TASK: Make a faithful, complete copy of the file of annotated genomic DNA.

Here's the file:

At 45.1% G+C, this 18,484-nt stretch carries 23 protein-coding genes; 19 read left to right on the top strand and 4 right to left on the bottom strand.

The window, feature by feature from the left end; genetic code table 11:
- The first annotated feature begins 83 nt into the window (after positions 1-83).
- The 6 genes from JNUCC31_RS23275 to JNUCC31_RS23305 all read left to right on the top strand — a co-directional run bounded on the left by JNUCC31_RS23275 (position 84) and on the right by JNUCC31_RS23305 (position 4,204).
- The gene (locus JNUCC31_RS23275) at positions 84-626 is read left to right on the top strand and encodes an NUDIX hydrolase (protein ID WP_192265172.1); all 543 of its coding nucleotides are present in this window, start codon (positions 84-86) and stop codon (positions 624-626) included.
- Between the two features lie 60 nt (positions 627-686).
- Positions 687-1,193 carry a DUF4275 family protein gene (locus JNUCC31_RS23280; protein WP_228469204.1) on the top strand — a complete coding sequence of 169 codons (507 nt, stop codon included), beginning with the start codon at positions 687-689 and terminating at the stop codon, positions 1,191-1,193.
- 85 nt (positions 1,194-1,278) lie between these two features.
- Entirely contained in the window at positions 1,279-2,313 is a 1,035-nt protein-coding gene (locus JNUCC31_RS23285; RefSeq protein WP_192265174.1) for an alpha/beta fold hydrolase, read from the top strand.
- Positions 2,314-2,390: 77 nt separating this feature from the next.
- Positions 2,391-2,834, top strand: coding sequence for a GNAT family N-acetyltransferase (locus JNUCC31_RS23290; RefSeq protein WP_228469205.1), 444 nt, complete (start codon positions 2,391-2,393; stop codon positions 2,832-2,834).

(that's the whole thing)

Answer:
At 45.1% G+C, this 18,484-nt stretch carries 23 protein-coding genes; 19 read left to right on the top strand and 4 right to left on the bottom strand.

The window, feature by feature from the left end; genetic code table 11:
- The first annotated feature begins 83 nt into the window (after positions 1-83).
- The 6 genes from JNUCC31_RS23275 to JNUCC31_RS23305 all read left to right on the top strand — a co-directional run bounded on the left by JNUCC31_RS23275 (position 84) and on the right by JNUCC31_RS23305 (position 4,204).
- The gene (locus JNUCC31_RS23275) at positions 84-626 is read left to right on the top strand and encodes an NUDIX hydrolase (protein ID WP_192265172.1); all 543 of its coding nucleotides are present in this window, start codon (positions 84-86) and stop codon (positions 624-626) included.
- Between the two features lie 60 nt (positions 627-686).
- Positions 687-1,193 carry a DUF4275 family protein gene (locus JNUCC31_RS23280; protein WP_228469204.1) on the top strand — a complete coding sequence of 169 codons (507 nt, stop codon included), beginning with the start codon at positions 687-689 and terminating at the stop codon, positions 1,191-1,193.
- 85 nt (positions 1,194-1,278) lie between these two features.
- Entirely contained in the window at positions 1,279-2,313 is a 1,035-nt protein-coding gene (locus JNUCC31_RS23285; RefSeq protein WP_192265174.1) for an alpha/beta fold hydrolase, read from the top strand.
- Positions 2,314-2,390: 77 nt separating this feature from the next.
- Positions 2,391-2,834, top strand: coding sequence for a GNAT family N-acetyltransferase (locus JNUCC31_RS23290; RefSeq protein WP_228469205.1), 444 nt, complete (start codon positions 2,391-2,393; stop codon positions 2,832-2,834).